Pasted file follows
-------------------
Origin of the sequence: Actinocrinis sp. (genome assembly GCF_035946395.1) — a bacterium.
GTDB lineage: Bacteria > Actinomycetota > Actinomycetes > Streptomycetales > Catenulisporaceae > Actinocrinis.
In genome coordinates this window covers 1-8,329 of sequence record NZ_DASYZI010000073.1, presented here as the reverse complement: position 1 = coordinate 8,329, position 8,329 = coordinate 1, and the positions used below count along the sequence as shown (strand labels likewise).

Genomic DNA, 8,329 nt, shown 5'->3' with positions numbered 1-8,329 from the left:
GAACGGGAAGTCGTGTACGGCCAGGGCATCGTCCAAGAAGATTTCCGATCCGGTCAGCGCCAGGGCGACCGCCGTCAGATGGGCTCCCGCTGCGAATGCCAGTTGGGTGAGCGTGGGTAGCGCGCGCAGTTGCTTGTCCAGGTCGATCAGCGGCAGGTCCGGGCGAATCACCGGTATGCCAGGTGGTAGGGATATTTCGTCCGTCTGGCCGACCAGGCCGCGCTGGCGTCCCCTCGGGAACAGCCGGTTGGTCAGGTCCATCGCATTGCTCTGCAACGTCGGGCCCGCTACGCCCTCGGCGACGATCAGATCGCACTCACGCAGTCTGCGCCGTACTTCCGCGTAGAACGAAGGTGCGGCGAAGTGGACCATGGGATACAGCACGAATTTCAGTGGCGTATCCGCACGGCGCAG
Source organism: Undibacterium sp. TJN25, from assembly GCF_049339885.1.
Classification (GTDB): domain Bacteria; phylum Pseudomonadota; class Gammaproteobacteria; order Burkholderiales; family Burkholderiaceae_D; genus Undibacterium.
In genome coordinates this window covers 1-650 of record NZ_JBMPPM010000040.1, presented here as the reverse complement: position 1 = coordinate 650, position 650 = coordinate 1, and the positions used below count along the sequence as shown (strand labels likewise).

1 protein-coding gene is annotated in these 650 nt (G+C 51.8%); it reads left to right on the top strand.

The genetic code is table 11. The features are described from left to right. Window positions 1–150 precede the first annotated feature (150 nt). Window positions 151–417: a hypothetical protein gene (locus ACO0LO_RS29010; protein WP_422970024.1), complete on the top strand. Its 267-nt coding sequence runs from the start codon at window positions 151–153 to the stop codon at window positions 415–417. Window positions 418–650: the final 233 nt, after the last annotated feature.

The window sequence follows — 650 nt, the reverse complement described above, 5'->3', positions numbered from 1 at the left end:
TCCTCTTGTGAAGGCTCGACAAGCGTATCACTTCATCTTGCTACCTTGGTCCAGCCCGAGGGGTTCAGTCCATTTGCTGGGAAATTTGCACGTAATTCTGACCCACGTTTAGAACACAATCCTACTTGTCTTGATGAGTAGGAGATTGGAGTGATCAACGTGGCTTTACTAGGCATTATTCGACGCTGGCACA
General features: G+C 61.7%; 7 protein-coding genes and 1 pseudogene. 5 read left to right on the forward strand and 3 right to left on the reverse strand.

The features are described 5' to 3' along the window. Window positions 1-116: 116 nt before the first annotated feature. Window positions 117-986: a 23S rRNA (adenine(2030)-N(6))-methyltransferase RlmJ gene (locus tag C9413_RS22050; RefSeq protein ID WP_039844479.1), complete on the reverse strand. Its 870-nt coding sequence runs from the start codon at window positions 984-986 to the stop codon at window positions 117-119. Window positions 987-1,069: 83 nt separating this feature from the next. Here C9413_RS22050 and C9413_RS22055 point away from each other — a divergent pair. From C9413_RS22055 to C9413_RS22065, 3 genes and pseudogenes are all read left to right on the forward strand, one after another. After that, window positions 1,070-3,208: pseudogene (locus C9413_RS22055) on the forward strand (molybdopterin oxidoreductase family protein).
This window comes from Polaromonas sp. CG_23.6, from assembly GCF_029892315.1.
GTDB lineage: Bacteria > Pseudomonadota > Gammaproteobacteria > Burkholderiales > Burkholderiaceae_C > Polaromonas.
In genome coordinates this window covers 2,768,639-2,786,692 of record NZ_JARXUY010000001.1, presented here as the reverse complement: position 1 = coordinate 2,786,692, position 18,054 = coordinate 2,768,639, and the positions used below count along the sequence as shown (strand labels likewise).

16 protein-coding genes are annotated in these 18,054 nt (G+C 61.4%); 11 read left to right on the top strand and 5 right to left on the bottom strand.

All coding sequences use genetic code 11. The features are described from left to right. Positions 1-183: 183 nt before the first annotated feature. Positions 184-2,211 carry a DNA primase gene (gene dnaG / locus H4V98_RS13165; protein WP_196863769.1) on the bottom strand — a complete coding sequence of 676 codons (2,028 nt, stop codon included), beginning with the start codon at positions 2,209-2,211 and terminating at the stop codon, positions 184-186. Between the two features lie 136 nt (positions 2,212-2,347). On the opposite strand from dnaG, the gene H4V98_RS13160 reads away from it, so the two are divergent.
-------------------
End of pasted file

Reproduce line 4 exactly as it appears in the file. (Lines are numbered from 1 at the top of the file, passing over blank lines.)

Genomic DNA, 8,329 nt, shown 5'->3' with positions numbered 1-8,329 from the left: